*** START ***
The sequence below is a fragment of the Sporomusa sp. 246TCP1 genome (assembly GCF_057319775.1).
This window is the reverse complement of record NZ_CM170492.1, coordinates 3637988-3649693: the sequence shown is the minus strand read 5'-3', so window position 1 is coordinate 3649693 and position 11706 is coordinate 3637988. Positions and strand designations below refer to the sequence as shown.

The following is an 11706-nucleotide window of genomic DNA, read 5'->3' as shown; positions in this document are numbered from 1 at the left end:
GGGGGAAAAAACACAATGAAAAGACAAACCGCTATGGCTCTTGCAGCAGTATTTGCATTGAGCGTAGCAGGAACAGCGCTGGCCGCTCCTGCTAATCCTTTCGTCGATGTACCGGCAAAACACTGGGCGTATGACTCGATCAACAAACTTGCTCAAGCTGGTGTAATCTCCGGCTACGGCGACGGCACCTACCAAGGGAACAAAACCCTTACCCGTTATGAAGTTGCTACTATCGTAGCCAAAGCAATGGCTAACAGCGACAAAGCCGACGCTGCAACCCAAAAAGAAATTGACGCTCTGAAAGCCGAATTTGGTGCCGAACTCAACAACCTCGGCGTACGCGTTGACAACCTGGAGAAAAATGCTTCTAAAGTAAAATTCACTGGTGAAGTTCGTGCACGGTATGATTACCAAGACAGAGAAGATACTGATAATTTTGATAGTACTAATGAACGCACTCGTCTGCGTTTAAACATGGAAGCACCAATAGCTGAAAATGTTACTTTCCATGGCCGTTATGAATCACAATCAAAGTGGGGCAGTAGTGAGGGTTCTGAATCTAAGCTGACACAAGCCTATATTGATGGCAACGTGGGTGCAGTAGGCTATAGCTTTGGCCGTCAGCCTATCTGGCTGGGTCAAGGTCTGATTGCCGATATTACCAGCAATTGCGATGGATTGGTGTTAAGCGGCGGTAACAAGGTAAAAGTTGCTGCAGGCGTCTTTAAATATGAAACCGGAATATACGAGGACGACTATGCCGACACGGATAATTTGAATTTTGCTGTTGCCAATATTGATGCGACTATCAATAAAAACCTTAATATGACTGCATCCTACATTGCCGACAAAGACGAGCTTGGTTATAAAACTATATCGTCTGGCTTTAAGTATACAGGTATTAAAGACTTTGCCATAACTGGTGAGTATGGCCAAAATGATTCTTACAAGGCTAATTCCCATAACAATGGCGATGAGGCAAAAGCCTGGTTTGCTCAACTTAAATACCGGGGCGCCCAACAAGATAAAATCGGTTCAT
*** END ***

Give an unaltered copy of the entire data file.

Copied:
The sequence below is a fragment of the Sporomusa sp. 246TCP1 genome (assembly GCF_057319775.1).
This window is the reverse complement of record NZ_CM170492.1, coordinates 3637988-3649693: the sequence shown is the minus strand read 5'-3', so window position 1 is coordinate 3649693 and position 11706 is coordinate 3637988. Positions and strand designations below refer to the sequence as shown.

The following is an 11706-nucleotide window of genomic DNA, read 5'->3' as shown; positions in this document are numbered from 1 at the left end:
GGGGGAAAAAACACAATGAAAAGACAAACCGCTATGGCTCTTGCAGCAGTATTTGCATTGAGCGTAGCAGGAACAGCGCTGGCCGCTCCTGCTAATCCTTTCGTCGATGTACCGGCAAAACACTGGGCGTATGACTCGATCAACAAACTTGCTCAAGCTGGTGTAATCTCCGGCTACGGCGACGGCACCTACCAAGGGAACAAAACCCTTACCCGTTATGAAGTTGCTACTATCGTAGCCAAAGCAATGGCTAACAGCGACAAAGCCGACGCTGCAACCCAAAAAGAAATTGACGCTCTGAAAGCCGAATTTGGTGCCGAACTCAACAACCTCGGCGTACGCGTTGACAACCTGGAGAAAAATGCTTCTAAAGTAAAATTCACTGGTGAAGTTCGTGCACGGTATGATTACCAAGACAGAGAAGATACTGATAATTTTGATAGTACTAATGAACGCACTCGTCTGCGTTTAAACATGGAAGCACCAATAGCTGAAAATGTTACTTTCCATGGCCGTTATGAATCACAATCAAAGTGGGGCAGTAGTGAGGGTTCTGAATCTAAGCTGACACAAGCCTATATTGATGGCAACGTGGGTGCAGTAGGCTATAGCTTTGGCCGTCAGCCTATCTGGCTGGGTCAAGGTCTGATTGCCGATATTACCAGCAATTGCGATGGATTGGTGTTAAGCGGCGGTAACAAGGTAAAAGTTGCTGCAGGCGTCTTTAAATATGAAACCGGAATATACGAGGACGACTATGCCGACACGGATAATTTGAATTTTGCTGTTGCCAATATTGATGCGACTATCAATAAAAACCTTAATATGACTGCATCCTACATTGCCGACAAAGACGAGCTTGGTTATAAAACTATATCGTCTGGCTTTAAGTATACAGGTATTAAAGACTTTGCCATAACTGGTGAGTATGGCCAAAATGATTCTTACAAGGCTAATTCCCATAACAATGGCGATGAGGCAAAAGCCTGGTTTGCTCAACTTAAATACCGGGGCGCCCAACAAGATAAAATCGGTTCAT